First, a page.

To assess memory impairment insight as a predictor of dementia and
Alzheimer’s disease (AD) in amnestic mild cognitive impairment (MCI).
During a follow-up of 27.7 (20.8) months, 205 (63.3%) of 324 patients
with amnestic MCI progressed to dementia, including 141 to AD. No association
was found in the unadjusted, partially adjusted (for sociodemographic
variables), and fully adjusted multivariate Cox analysis between the awareness
of memory impairment and the progression to dementia and AD.
Awareness or anosognosia of memory deficits, identified by GDS, is not
useful to predict progression to dementia of patients with amnestic MCI.
Burden of Complex Multimorbidity Across Gradients of Cognitive Impairment
The prevalence of most conditions constituting complex MM increased
markedly across the spectrum of CI. Further, the percentage of individuals
presenting with 10 or more conditions was 19.9%, 39.3%, and 71.3% among those
with no CI, mild CI, and moderate/severe CI, respectively.
Greater CI is strongly associated with increased burden of complex MM.
Detailed characterization of MM across CI gradients will help identify
opportunities for health care improvement.
Extracts’ Active Properties Effective on Scopolamine-Induced Memory Loss
Alzheimer’s disease leads to
progressive cognitive function loss, which may impair both intellectual
capacities and psychosocial aspects. Although the current knowledge points to a
multifactorial character of Alzheimer’s disease, the most issued pathological hypothesis
remains the cholinergic theory. The main animal model used in cholinergic
theory research is the scopolamine-induced memory loss model. Although, in some
cases, a temporary symptomatic relief can be obtained through targeting the
cholinergic or glutamatergic neurotransmitter systems, no current treatment is
able to stop or slow cognitive impairment. Many potentially successful
therapies are often blocked by the blood–brain barrier since it exhibits
permeability only for several classes of active molecules. However, the plant
extracts’ active molecules are extremely diverse and heterogeneous regarding
the biochemical structure. In this way, many active compounds constituting the
recently tested plant extracts may exhibit the same general effect on acetylcholine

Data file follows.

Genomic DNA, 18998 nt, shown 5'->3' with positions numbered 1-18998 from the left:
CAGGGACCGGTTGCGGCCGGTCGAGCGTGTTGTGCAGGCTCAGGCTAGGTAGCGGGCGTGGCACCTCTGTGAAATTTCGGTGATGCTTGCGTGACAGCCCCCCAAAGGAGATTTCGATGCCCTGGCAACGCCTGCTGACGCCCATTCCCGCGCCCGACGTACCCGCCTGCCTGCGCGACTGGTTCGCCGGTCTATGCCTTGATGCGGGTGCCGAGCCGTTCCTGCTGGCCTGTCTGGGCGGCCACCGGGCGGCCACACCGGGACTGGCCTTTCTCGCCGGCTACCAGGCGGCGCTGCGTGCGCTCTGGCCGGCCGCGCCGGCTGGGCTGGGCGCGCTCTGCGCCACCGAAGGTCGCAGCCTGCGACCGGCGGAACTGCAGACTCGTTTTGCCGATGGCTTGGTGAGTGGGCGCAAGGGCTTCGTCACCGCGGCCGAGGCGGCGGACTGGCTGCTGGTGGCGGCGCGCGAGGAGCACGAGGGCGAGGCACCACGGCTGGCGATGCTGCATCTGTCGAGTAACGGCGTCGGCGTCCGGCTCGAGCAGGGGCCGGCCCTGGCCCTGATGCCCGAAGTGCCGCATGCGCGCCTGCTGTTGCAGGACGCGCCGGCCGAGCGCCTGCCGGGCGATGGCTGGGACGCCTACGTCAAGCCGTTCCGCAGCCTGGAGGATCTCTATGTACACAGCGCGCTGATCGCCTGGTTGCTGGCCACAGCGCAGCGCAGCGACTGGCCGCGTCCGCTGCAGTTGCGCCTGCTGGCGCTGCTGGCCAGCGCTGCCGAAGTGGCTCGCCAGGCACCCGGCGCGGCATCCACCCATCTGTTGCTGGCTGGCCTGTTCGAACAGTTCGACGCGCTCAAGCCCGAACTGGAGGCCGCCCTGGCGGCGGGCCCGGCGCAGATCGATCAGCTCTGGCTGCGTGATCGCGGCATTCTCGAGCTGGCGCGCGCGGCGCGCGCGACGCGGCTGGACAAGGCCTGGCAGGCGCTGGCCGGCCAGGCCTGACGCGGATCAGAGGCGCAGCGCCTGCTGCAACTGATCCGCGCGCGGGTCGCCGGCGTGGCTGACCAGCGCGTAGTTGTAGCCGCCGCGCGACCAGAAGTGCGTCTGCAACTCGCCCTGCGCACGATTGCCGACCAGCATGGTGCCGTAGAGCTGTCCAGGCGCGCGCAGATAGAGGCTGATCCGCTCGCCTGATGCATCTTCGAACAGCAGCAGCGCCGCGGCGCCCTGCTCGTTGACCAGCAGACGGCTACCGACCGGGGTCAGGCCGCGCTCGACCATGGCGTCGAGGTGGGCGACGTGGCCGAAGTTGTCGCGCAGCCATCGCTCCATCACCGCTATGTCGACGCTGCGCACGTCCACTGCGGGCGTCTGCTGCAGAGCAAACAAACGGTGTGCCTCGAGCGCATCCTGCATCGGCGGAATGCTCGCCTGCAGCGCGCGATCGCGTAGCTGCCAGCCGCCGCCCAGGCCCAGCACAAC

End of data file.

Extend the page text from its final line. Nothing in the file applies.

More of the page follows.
pathway, but on different molecular ground, which can be successfully used in
Alzheimer’s disease adjuvant therapy.
Sources for Alzheimer’s: A Review on Reports From Traditional Persian Medicine
Herbal medicines for the treatment
of Alzheimer’s disease (AD) have attracted considerable attention nowadays.
Alzheimer’s disease is described in traditional Persian medicine (TPM) by the
term Nesyān. In this study, 5 main medicinal medieval Persian manuscripts
were reviewed to filter plants reported for the treatment of Nesyān.
Databases were searched for related possible mechanisms of action of these
medicinal plants. Each herb was searched for along with these keywords: “acetyl
and butyryl cholinesterase inhibition,” “antioxidant,” “anti-inflammatory,” and
“anti-amyloidogenic.” In Total, 44 herbs were used for the treatment of Nesyān;
40 of those were authenticated. Also, 30 plants had at least one of the
mechanisms of action that were searched for or related pharmacological
functions known for the treatment of AD. In this work, we introduce promising
candidates in TPM that could undergo further investigation for identification
of their active compounds and clinical validation in the treatment of AD.
Syndrome in Frontotemporal Dementia
Diogenes syndrome refers to the
combination of extreme self-neglect and excessive collecting with clutter and
squalor, which is often present in patients with dementia. Diogenes syndrome
may be particularly common in behavioral variant frontotemporal dementia
(bvFTD), and the investigation of these patients may help clarify the nature of
this syndrome. We describe 5 patients with bvFTD who exhibited a decline in
self-care accompanied by hoarding behaviors. These patients, and a review of
the literature, suggest a combination of frontal lobe disturbances: loss of
insight or self-awareness with a failure to clean up or discard, a general
compulsive drive, and an innate impulse to take environmental items. This
impulse may be part of the environmental dependency syndrome in frontal
disease, with specific involvement of a right frontolimbic–striatal system.
Further investigation of the similarities and mechanisms of these symptoms in
bvFTD could help in understanding Diogenes syndrome and lead to potential
Inhibitors Can Be a Drug of Choice for Type 3 Diabetes: A Mini Review
As well known to the scientific
community, Alzheimer’s disease (AD) is an irreversible neurodegenerative
disease that ends up with impairment of memory and cognition due to neuronal
and synapse loss. Patient’s quality of life can be enhanced by targeting neurogenesis
as a therapeutic paradigm. Moreover, several research evidences support the
concept that AD is a type of metabolic disorder mediated by impairment in brain
insulin responsiveness and energy metabolism. Growing evidence suggests that
endogenous peptides such as glucagon-like peptide-1 (GLP-1) and stromal-derived
factor-1α (SDF-1α) provide neuroprotection across a range of experimental
models of AD. So, preserving functional activity of SDF-1α and GLP-1 by
dipeptidyl peptidase-4 inhibition will enhance the homing/recruitment of brain
resident and nonresident circulating stem cells/progenitor cells, a noninvasive
approach for promoting neurogenesis. So, herewith we provide this in support of
dipeptidyl peptidase-4 inhibitors as a new target of attention for treating AD.